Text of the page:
It’s time for another Sepia Saturday post. This week’s prompt had me searching Flickr Commons for photos of parades way back when.
Virginia militia parade 1920s
Sufferage Parade, 1913
London, after WWI, 1918
Finally, here’s a video of the pet parade my brother’s town has held since the 1950s.
If you want to see what other bloggers have posted, click here.
Ernest Poole’s His Second Wife follows Ethel as she leaves small town Ohio after her father’s death. She goes to New York to live with her sister, Amy, a socialite and shopper, and Amy’s husband Joe and daughter. Ethel tries to fit in to the shallow scene Amy relishes, but just can’t. The superficial and materialism don’t appeal at all.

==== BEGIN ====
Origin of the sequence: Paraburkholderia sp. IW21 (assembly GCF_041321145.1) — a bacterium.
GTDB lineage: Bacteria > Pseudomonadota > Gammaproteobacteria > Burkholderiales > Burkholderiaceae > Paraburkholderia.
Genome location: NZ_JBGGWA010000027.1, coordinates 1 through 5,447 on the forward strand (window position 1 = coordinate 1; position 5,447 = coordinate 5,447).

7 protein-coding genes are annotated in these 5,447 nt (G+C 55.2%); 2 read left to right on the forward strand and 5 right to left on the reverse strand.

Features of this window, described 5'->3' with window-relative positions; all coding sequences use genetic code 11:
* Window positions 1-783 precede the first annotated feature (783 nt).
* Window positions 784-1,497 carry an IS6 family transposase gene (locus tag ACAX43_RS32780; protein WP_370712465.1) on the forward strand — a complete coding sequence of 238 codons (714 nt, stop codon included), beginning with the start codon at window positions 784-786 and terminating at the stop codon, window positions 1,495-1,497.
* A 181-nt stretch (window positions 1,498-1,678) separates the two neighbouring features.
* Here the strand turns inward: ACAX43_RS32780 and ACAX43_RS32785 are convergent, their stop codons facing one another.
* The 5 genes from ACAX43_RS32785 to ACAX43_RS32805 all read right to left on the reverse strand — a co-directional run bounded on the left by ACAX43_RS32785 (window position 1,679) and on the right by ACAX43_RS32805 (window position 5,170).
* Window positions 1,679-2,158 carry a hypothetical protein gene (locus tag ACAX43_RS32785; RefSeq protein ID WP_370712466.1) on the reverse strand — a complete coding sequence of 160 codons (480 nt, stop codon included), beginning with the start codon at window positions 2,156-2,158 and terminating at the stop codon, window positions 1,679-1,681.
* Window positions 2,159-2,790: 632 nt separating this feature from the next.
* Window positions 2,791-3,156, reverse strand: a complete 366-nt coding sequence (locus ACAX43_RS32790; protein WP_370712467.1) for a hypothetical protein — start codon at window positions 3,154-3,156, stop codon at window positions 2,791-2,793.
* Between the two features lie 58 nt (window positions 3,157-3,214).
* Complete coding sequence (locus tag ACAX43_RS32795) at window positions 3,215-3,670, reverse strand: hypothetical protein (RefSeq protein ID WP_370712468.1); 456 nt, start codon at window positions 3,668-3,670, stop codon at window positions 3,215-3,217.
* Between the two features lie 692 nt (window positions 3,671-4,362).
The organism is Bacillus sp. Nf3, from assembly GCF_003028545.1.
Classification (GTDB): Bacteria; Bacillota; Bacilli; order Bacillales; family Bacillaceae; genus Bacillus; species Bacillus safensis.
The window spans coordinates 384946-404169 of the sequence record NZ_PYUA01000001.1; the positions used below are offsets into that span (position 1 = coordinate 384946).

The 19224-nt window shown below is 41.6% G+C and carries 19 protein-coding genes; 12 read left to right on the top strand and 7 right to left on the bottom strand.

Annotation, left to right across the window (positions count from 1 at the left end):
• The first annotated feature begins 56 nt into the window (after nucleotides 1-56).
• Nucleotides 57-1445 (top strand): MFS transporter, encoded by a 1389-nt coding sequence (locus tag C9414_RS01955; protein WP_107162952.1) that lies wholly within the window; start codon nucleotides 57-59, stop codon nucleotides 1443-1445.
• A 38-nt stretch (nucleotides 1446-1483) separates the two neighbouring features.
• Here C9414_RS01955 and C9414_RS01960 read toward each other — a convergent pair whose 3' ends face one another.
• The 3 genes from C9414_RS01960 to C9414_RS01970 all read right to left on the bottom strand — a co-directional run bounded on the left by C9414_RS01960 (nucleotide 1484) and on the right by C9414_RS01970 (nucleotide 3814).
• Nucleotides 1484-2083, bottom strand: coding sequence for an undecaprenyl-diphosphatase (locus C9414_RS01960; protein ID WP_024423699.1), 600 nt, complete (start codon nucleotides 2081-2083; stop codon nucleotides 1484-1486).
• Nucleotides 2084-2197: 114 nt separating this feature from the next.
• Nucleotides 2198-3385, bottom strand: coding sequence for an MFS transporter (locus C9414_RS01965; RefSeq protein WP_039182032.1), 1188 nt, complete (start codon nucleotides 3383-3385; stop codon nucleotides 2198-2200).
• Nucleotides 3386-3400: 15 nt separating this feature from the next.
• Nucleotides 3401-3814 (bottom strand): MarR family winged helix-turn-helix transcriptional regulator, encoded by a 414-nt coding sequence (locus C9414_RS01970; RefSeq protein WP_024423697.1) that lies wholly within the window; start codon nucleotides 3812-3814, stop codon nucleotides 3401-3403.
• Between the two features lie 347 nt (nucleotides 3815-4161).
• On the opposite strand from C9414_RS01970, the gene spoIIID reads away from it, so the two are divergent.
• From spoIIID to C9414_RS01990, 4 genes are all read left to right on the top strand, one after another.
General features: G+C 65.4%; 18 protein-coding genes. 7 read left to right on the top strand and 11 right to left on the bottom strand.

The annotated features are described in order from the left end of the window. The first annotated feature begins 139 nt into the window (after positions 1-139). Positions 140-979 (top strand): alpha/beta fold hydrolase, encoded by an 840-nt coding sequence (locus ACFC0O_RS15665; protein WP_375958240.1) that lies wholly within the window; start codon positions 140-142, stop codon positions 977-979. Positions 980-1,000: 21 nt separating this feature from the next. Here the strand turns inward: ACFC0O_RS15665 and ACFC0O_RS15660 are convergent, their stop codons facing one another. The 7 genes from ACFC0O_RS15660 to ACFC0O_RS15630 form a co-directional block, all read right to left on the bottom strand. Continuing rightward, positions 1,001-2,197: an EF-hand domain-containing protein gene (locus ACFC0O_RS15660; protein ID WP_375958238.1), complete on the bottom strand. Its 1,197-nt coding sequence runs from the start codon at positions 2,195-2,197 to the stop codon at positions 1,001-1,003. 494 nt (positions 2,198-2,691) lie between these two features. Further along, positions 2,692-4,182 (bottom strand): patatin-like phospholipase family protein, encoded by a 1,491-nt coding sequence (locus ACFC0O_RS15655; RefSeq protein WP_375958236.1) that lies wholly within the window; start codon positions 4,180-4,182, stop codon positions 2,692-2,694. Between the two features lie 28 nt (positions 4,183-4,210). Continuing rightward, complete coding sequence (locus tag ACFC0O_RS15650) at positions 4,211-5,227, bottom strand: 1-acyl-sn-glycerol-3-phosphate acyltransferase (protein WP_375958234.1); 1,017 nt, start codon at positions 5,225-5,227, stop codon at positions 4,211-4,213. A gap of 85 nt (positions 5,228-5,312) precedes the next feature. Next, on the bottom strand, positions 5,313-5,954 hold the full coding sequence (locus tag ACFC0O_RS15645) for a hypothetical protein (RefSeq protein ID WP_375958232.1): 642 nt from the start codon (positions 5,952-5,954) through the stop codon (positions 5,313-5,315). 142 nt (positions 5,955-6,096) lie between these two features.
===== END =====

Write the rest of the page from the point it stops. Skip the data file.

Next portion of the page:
She’s after the new and exciting ideals, art and politics New York is supposed to offer. After Amy’s sudden death, Ethel stays to help Joe, but struggles to avoid getting trapped living her sister’s life.
Poole creates an original dilemma that rings true. Ethel isn’t the polar opposite of Amy as a lesser writer would have made her. She doesn’t hate shopping or all of bourgeois life, she just wants more. The novel recounts her struggle to find friends and to find her own identity, while evading Amy’s more manipulative friends who want to control Joe after he’s married Ethel. An original, compelling story, worth getting from Amazon, which offers it for free on Kindle.